This book examines memoir-writing by many of the key political actors in the Northern Irish Troubles (19691998), and argues that memoir has been a neglected dimension of the study of the legacies of the violent conflict. It investigates these sources in the context of ongoing disputes over how to interpret Northern Irelands recent past. A careful reading of these memoirs can provide insights into the lived experience and retrospective judgments of some of the main protagonists of the conflict. The period of relative peace rests upon an uneasy calm in Northern Ireland. Many people continue to inhabit contested ideological territories, and in their strategies for shaping the narrative telling of the conflict, key individuals within the Protestant Unionist and Catholic Irish Nationalist communities can appear locked into exclusive and self-justifying discourses. In such circumstances, while some memoirists have been genuinely self-critical, many others have utilised a post-conflict language of societal
|Publisher:||Liverpool University Press|
|Product dimensions:||5.90(w) x 9.00(h) x 0.70(d)|
About the Author
Dr Stephen Hopkins is Lecturer in Politics at the University of Leicester.
Table of Contents
1. The Study of Political Memoir and the Legacy of the Conflict in Northern Ireland
The Politics of Memoir: Establishing the Parameters of Study
The Construction and Narration of Exemplary Lives
The History of an Individual's Soul: Truth and Memory in Life-Writing
2. Provisional Republican Memoir-Writing
Becoming a Provo: Narratives of Belonging
Different Worlds of the Troubles: Locality and Internal Republican Politics
3. Departing the Republican Movement: Memoir-Writing and the Politics of Dissent
Explaining the Break: Dissent or Disavowal?
4. Loyalist Paramilitarism and the Politics of Memoir-Writing
Introduction: A New Phenomenon?
A Line in the Sand? Authorial Motivation and Loyalist Paramilitary Memoir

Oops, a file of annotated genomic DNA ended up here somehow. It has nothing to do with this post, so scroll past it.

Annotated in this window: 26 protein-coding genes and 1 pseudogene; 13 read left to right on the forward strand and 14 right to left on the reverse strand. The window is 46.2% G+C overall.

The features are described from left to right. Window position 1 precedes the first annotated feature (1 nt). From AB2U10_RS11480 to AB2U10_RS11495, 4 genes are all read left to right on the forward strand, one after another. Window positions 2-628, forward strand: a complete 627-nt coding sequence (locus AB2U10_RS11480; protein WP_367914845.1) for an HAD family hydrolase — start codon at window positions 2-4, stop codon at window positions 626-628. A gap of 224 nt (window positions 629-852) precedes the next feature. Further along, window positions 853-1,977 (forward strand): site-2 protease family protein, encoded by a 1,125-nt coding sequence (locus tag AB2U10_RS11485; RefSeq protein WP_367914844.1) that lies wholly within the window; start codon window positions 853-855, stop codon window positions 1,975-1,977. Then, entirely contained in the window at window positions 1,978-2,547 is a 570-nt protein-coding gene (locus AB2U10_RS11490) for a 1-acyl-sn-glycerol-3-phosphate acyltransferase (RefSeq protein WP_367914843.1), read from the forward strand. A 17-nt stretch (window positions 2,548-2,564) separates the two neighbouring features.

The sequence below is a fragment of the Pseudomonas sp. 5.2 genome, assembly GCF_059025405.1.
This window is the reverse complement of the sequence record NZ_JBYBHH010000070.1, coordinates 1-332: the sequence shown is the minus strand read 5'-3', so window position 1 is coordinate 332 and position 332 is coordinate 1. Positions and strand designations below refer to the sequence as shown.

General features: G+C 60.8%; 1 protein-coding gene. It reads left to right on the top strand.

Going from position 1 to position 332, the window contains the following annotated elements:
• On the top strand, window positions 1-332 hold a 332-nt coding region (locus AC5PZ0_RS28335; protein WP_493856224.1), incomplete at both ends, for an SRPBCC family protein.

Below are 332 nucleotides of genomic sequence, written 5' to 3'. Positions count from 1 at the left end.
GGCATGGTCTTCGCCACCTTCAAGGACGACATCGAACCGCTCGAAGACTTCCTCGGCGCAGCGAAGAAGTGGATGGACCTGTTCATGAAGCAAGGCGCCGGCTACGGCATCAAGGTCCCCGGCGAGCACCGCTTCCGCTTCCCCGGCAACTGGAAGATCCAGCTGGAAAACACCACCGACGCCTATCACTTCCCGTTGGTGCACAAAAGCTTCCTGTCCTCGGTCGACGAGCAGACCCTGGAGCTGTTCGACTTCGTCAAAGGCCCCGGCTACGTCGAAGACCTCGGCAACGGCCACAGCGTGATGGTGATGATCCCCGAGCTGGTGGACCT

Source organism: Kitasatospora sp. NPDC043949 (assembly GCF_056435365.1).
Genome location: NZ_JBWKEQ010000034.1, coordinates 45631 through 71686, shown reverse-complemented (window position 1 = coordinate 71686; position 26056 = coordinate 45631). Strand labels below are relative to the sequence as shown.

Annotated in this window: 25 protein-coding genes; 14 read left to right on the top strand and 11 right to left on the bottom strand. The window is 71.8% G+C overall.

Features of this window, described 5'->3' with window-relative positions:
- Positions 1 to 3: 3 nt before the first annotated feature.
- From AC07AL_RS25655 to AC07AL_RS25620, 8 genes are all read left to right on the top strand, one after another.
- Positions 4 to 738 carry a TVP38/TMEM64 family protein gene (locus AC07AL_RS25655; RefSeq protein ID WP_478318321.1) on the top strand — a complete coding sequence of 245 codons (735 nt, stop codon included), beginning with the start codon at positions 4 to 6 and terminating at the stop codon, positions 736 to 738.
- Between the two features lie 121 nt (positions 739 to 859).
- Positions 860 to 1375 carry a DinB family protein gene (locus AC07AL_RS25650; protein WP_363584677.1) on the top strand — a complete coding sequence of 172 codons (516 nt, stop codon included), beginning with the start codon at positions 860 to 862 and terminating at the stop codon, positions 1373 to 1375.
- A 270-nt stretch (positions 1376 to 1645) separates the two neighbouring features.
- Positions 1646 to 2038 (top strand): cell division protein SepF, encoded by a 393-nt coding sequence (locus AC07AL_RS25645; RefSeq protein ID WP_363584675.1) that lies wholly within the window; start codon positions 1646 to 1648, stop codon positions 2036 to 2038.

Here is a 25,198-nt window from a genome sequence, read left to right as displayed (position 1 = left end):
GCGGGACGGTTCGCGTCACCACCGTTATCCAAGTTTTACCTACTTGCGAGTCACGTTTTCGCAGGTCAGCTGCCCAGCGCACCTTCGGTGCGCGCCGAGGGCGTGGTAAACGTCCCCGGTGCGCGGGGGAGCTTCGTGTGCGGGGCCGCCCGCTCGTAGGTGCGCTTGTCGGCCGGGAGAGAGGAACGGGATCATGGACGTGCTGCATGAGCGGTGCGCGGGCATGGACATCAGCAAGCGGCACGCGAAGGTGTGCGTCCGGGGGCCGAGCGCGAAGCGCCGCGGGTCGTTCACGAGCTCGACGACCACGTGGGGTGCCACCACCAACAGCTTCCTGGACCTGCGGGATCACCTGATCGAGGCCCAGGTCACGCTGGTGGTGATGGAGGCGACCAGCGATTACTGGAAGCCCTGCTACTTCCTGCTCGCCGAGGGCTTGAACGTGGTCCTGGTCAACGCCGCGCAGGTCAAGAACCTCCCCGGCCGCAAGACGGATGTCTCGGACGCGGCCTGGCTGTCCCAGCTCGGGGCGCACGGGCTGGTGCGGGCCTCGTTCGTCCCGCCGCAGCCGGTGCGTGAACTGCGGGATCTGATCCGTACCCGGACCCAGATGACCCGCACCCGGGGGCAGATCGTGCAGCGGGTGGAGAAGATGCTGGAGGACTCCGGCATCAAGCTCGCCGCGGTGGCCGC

A Confusion of Voices: Author and Subject in Loyalist Life-Writing
An Enclosed World? Localism and Loyalist Memoir-Writing Loyalists, Life-Writing and Motivation: Exploitation or
5. Memoir-Writing and Moderation? Ulster Unionists Face the Troubles
Unionists and Reform: O'Neill and Narratives of Frustration
Reflections on Unionist Political Division: O'Neill and Faulkner
6 .Northern Nationalists and Memoir-Writing: The Social Democratic and Labour Party and the Troubles
A Paradigm Shift? Civil Rights and the Attitude to Unionism
The SDLP and the Troubles
7. A Case-Study of Memoir-Writing and the Elusive Search for a Political Settlement: The 1974 Power-Sharing Executive and
Hope and Hesitation
'A Government of All the Talents'
The Ulster Workers' Council Strike: 'A Nightmarish, Surreal Experience'
8. British Ministers and the Politics of Northern Ireland: Reading the Political Memoirs of Secretaries of State
The Experience of Northern Ireland: Marginal or Central?
Welcome to Belfast, Minister! Appointing the Secretary of State
The 'Loneliness of the Northern Ireland Secretary': Reflecting on Policy-Making as SOSNI
Working with the Northern Irish Parties
9. Journalists, the Northern Ireland 'Troubles' and the Politics of Memoir-Writing
My War Gone by, I Miss it so ...
'Blow-Ins' and Belfastmen
Forgive Us Our Press Passes: Political Space and Journalism
Confronting the Past: Distance and Denial
Telling the Story and Telling one's Story
Reflections on Reporting Political Violence
10. Victims and Memoir-Writing: Leaving the Troubles Behind?
Insiders and Outsiders: The 'Different Worlds' of the Troubles
Memoir-Writing and the Question of Timing
Victims and Perpetrators: Towards Understanding?
11. Chroniclers of the Conflict
Notes and references